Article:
<guest-unsupported>
                <action-key>ADD_ENTRY</action-key>
                <action-key>PERMISSIONS</action-key>
                <action-key>SUBSCRIBE</action-key>
            </guest-unsupported>
        </permissions>
    </model-resource>
    

    The model name (com.liferay.blogs) is just a package name. The <root>true</root> tag defines this as a root model. The <portlet-ref> element is the name of the portlet that uses the model. The <weight> tag defines the order of these permissions in the GUI. The permissions defined are ADD_ENTRY (add a Blog entry), PERMISSIONS (set permissions on Blog entries), and SUBSCRIBE (receive notifications when Blog entries are created). These are all root model permissions, because no primary key in the database can be assigned to any of these functions. The default permissions (for both model and portlet resources) are added when the portlet defined by the <portlet-ref> tag initializes.

  3. Finally, define your model permissions:

    <model-resource>
        <model-name>com.liferay.blogs.model.BlogsEntry</model-name>
        <portlet-ref>
            <portlet-name>com_liferay_blogs_web_portlet_BlogsAdminPortlet</portlet-name>
            <portlet-name>com_liferay_blogs_web_portlet_BlogsPortlet</portlet-name>
        </portlet-ref>
        <weight>2</weight>
        <permissions>
            <supports>
                <action-key>ADD_DISCUSSION</action-key>
                <action-key>DELETE</action-key>
                <action-key>DELETE_DISCUSSION</action-key>
                <action-key>PERMISSIONS</action-key>
                <action-key>UPDATE</action-key>
                <action-key>UPDATE_DISCUSSION</action-key>
                <action-key>VIEW</action-key>
            </supports>
            <site-member-defaults>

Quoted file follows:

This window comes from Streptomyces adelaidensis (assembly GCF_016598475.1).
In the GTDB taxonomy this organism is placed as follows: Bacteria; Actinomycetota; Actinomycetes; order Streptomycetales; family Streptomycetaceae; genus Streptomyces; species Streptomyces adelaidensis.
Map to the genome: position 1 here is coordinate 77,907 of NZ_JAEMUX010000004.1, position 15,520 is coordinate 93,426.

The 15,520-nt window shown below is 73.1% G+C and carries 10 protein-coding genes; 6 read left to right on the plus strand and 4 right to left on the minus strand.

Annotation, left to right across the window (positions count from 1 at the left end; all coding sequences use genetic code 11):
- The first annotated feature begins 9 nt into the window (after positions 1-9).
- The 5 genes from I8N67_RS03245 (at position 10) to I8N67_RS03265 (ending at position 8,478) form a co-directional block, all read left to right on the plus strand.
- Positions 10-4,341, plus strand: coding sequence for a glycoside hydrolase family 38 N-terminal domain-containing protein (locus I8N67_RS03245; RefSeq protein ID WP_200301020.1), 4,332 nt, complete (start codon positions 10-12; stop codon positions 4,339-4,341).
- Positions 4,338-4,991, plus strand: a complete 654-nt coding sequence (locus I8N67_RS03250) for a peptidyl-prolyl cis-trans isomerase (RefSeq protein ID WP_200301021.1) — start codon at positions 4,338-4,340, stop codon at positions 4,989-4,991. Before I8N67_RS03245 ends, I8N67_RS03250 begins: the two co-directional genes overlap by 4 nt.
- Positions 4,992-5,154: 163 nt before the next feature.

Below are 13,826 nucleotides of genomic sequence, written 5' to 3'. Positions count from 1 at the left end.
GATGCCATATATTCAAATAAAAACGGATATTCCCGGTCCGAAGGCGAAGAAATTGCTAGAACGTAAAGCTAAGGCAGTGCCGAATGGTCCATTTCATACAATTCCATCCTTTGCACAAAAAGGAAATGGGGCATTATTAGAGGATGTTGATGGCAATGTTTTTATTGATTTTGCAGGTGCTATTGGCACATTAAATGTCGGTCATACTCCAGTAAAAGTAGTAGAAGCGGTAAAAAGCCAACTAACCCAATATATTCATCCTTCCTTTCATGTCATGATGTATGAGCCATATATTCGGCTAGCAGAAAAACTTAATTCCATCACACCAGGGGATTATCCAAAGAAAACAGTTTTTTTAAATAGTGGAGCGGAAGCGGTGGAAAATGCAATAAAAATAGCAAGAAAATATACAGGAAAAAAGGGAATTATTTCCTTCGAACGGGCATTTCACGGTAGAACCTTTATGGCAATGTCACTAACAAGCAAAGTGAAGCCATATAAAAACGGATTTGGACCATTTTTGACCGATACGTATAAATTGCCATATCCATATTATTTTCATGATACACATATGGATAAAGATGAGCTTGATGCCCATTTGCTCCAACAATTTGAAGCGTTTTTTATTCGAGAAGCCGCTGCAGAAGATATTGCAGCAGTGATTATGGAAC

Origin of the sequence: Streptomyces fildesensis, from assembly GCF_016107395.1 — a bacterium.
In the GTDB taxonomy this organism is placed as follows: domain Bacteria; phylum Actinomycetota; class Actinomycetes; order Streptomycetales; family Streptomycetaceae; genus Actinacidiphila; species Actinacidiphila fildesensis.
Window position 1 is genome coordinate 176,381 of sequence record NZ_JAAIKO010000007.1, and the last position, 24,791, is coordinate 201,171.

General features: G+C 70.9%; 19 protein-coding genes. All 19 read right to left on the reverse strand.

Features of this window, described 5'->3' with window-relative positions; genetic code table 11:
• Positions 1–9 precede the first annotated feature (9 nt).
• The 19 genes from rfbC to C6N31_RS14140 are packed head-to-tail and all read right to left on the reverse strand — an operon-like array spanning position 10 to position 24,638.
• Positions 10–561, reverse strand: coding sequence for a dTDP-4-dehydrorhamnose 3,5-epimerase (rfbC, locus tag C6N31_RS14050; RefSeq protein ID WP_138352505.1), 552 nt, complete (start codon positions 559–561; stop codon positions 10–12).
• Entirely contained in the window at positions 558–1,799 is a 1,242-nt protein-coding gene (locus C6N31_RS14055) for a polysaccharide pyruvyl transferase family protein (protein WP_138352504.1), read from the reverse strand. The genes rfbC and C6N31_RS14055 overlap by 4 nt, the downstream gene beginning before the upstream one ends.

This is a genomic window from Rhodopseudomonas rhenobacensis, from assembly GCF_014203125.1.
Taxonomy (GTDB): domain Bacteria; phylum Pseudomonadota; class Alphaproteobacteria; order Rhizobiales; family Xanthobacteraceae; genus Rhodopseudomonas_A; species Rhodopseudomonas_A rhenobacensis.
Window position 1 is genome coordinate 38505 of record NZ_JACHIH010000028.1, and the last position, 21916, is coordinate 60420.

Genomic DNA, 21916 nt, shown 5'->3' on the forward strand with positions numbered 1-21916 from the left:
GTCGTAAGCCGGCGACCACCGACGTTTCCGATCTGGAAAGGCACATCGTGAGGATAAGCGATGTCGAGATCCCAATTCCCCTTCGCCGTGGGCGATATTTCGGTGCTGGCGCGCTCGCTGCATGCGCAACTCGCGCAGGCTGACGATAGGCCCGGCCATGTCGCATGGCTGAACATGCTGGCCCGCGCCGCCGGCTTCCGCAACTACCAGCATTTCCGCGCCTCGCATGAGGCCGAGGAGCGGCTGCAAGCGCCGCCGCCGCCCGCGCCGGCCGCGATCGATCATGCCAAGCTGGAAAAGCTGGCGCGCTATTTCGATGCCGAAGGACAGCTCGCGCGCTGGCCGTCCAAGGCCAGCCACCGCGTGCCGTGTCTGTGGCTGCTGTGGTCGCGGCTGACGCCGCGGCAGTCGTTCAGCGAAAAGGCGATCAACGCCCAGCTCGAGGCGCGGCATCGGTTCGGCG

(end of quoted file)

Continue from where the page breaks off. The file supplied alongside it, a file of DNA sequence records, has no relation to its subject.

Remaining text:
<action-key>ADD_DISCUSSION</action-key>
                <action-key>VIEW</action-key>
            </site-member-defaults>
            <guest-defaults>
                <action-key>ADD_DISCUSSION</action-key>
                <action-key>VIEW</action-key>
            </guest-defaults>
            <guest-unsupported>
                <action-key>DELETE</action-key>
                <action-key>DELETE_DISCUSSION</action-key>
                <action-key>PERMISSIONS</action-key>
                <action-key>UPDATE</action-key>
                <action-key>UPDATE_DISCUSSION</action-key>
            </guest-unsupported>
        </permissions>
    </model-resource>
    

    Note the lack of a <root> tag, the fully qualified class name for the model, and the permissions that operate on an entity with a primary key.

Enabling Your Permissions Configuration

Your last step is to enable your permission definitions. Each module that contains a default.xml permissions definition file must also have a portlet.properties file with a property that defines where to find the permissions definition file. For your service and your web modules, create a portlet.properties file in src/main/resources and make sure it has this property:

resource.actions.configs=resource-actions/default.xml

Once you’ve defined portlet permissions, root model permissions, and model permissions, you’ve completed step 1 (the D in DRAC). Congratulations! You’re now ready to register the resources you’ve now defined in the permissions system.